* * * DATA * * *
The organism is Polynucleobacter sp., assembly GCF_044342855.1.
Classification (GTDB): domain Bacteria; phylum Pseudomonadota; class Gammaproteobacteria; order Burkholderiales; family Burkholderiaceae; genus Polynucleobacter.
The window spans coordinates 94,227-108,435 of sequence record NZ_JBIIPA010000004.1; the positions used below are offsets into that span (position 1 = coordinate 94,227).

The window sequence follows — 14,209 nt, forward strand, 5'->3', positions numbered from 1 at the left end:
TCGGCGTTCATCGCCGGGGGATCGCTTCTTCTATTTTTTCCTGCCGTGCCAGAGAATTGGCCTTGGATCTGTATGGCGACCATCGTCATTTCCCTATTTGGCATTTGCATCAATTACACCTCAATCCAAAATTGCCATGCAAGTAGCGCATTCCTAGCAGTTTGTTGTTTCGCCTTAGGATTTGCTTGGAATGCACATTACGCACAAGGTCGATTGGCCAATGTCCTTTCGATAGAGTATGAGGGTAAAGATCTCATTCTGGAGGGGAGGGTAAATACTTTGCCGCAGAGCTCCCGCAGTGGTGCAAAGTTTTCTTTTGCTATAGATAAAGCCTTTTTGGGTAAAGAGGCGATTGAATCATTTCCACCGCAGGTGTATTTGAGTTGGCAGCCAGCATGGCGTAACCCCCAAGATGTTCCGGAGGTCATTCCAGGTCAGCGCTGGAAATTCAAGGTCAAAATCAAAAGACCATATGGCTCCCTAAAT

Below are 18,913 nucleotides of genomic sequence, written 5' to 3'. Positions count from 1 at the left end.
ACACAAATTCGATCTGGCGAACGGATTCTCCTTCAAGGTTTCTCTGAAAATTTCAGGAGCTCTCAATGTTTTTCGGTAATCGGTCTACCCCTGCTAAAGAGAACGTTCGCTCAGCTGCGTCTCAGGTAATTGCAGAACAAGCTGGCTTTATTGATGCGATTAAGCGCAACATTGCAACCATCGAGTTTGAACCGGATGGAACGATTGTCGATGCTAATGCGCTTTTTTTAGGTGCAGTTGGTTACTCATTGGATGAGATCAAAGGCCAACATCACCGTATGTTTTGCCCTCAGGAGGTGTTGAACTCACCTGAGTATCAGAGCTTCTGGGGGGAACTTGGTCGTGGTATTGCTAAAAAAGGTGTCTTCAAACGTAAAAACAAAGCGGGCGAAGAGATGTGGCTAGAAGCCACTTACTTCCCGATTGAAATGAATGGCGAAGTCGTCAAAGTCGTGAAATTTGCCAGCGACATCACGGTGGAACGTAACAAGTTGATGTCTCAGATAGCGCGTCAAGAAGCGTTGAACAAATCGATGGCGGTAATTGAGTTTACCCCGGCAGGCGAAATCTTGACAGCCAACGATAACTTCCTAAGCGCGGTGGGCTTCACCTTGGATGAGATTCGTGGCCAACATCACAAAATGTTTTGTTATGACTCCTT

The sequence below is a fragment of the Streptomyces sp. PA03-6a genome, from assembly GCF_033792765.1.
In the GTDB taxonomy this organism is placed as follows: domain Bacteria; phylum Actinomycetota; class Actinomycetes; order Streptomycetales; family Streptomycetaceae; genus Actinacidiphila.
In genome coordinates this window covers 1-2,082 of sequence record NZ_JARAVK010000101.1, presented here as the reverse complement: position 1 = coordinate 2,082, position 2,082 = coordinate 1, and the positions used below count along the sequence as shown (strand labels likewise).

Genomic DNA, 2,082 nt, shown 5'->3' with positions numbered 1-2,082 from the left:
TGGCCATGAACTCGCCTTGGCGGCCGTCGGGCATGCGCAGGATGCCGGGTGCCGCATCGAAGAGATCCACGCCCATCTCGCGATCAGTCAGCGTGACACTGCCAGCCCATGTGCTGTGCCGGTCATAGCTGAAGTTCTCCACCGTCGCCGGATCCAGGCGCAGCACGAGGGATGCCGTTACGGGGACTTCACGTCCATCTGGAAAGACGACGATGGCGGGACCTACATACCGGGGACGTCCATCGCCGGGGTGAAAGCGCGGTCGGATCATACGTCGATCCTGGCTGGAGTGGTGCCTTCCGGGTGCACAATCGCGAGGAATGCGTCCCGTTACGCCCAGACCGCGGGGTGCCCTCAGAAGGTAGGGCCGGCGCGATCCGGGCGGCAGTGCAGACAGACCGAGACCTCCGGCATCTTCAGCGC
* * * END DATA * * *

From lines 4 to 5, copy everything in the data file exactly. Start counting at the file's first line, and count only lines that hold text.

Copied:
The window sequence follows — 14,209 nt, forward strand, 5'->3', positions numbered from 1 at the left end:
TCGGCGTTCATCGCCGGGGGATCGCTTCTTCTATTTTTTCCTGCCGTGCCAGAGAATTGGCCTTGGATCTGTATGGCGACCATCGTCATTTCCCTATTTGGCATTTGCATCAATTACACCTCAATCCAAAATTGCCATGCAAGTAGCGCATTCCTAGCAGTTTGTTGTTTCGCCTTAGGATTTGCTTGGAATGCACATTACGCACAAGGTCGATTGGCCAATGTCCTTTCGATAGAGTATGAGGGTAAAGATCTCATTCTGGAGGGGAGGGTAAATACTTTGCCGCAGAGCTCCCGCAGTGGTGCAAAGTTTTCTTTTGCTATAGATAAAGCCTTTTTGGGTAAAGAGGCGATTGAATCATTTCCACCGCAGGTGTATTTGAGTTGGCAGCCAGCATGGCGTAACCCCCAAGATGTTCCGGAGGTCATTCCAGGTCAGCGCTGGAAATTCAAGGTCAAAATCAAAAGACCATATGGCTCCCTAAAT